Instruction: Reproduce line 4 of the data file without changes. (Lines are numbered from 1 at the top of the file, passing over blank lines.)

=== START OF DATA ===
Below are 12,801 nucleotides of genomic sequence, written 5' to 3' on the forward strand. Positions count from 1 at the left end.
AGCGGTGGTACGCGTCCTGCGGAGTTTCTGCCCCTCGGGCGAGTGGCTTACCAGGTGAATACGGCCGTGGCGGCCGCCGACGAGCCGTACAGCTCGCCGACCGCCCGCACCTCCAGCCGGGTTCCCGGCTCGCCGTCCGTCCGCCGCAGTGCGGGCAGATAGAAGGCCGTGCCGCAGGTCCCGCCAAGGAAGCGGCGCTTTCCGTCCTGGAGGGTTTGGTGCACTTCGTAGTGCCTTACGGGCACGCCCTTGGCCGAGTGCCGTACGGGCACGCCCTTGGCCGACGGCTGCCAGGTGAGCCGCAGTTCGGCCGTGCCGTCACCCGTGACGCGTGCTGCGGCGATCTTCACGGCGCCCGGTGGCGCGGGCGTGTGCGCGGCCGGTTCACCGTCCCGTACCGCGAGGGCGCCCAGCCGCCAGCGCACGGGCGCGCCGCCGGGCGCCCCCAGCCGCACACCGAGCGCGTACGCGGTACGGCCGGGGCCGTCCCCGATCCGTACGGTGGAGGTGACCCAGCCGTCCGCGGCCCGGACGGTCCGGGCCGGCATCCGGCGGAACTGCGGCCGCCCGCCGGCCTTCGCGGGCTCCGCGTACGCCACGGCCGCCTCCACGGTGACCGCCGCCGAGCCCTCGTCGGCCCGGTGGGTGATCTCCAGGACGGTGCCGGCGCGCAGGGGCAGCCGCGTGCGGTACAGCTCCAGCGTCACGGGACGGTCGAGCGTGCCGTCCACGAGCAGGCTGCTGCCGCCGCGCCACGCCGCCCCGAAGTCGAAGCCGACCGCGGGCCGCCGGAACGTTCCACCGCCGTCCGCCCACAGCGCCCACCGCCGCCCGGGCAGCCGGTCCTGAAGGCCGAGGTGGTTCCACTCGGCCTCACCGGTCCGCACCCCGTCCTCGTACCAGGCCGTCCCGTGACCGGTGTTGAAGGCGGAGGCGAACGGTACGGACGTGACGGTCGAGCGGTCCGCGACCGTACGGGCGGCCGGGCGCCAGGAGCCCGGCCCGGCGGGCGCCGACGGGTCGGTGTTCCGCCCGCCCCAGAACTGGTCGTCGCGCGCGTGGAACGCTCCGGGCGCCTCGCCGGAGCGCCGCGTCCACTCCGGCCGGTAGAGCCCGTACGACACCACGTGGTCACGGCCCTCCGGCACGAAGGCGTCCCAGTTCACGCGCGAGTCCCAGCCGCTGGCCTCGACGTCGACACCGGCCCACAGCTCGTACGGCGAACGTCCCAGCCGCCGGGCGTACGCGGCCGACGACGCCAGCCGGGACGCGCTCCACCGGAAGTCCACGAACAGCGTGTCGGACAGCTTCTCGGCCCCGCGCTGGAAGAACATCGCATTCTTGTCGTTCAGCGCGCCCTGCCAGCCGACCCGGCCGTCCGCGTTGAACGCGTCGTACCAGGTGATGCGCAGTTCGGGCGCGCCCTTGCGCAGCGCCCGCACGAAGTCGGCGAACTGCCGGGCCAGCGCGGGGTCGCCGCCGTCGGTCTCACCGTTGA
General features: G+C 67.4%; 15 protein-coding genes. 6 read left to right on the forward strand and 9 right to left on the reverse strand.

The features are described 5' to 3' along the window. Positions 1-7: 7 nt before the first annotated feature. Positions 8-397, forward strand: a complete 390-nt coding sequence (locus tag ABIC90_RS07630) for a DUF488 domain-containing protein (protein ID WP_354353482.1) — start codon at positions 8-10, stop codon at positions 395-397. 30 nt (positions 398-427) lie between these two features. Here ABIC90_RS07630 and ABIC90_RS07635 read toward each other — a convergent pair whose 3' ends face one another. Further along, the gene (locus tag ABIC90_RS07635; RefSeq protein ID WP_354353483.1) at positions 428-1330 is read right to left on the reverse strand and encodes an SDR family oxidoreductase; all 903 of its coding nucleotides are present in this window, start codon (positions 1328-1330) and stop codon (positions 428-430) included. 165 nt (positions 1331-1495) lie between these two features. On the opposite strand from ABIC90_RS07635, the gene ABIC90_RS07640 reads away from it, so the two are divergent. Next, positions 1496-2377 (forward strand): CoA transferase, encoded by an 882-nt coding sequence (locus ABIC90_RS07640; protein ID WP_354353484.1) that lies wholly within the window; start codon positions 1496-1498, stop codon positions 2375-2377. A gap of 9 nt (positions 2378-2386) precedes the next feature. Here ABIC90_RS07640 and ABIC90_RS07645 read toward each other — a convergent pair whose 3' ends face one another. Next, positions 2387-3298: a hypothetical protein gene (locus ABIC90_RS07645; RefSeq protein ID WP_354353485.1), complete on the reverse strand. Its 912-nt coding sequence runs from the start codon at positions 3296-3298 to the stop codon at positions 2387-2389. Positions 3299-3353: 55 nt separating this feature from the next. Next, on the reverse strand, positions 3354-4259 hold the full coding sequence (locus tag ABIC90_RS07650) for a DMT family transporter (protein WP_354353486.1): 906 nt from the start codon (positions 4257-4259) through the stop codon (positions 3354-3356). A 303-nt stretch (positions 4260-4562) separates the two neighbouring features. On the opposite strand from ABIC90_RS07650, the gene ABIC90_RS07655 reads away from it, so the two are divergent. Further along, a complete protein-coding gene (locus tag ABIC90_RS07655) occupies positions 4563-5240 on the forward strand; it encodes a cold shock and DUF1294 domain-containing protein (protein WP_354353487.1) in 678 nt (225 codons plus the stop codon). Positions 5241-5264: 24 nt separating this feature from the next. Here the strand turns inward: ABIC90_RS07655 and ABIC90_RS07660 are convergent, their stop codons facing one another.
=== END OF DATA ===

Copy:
The features are described 5' to 3' along the window. Positions 1-7: 7 nt before the first annotated feature. Positions 8-397, forward strand: a complete 390-nt coding sequence (locus tag ABIC90_RS07630) for a DUF488 domain-containing protein (protein ID WP_354353482.1) — start codon at positions 8-10, stop codon at positions 395-397. 30 nt (positions 398-427) lie between these two features. Here ABIC90_RS07630 and ABIC90_RS07635 read toward each other — a convergent pair whose 3' ends face one another. Further along, the gene (locus tag ABIC90_RS07635; RefSeq protein ID WP_354353483.1) at positions 428-1330 is read right to left on the reverse strand and encodes an SDR family oxidoreductase; all 903 of its coding nucleotides are present in this window, start codon (positions 1328-1330) and stop codon (positions 428-430) included. 165 nt (positions 1331-1495) lie between these two features. On the opposite strand from ABIC90_RS07635, the gene ABIC90_RS07640 reads away from it, so the two are divergent. Next, positions 1496-2377 (forward strand): CoA transferase, encoded by an 882-nt coding sequence (locus ABIC90_RS07640; protein ID WP_354353484.1) that lies wholly within the window; start codon positions 1496-1498, stop codon positions 2375-2377. A gap of 9 nt (positions 2378-2386) precedes the next feature. Here ABIC90_RS07640 and ABIC90_RS07645 read toward each other — a convergent pair whose 3' ends face one another. Next, positions 2387-3298: a hypothetical protein gene (locus ABIC90_RS07645; RefSeq protein ID WP_354353485.1), complete on the reverse strand. Its 912-nt coding sequence runs from the start codon at positions 3296-3298 to the stop codon at positions 2387-2389. Positions 3299-3353: 55 nt separating this feature from the next. Next, on the reverse strand, positions 3354-4259 hold the full coding sequence (locus tag ABIC90_RS07650) for a DMT family transporter (protein WP_354353486.1): 906 nt from the start codon (positions 4257-4259) through the stop codon (positions 3354-3356). A 303-nt stretch (positions 4260-4562) separates the two neighbouring features. On the opposite strand from ABIC90_RS07650, the gene ABIC90_RS07655 reads away from it, so the two are divergent. Further along, a complete protein-coding gene (locus tag ABIC90_RS07655) occupies positions 4563-5240 on the forward strand; it encodes a cold shock and DUF1294 domain-containing protein (protein WP_354353487.1) in 678 nt (225 codons plus the stop codon). Positions 5241-5264: 24 nt separating this feature from the next. Here the strand turns inward: ABIC90_RS07655 and ABIC90_RS07660 are convergent, their stop codons facing one another.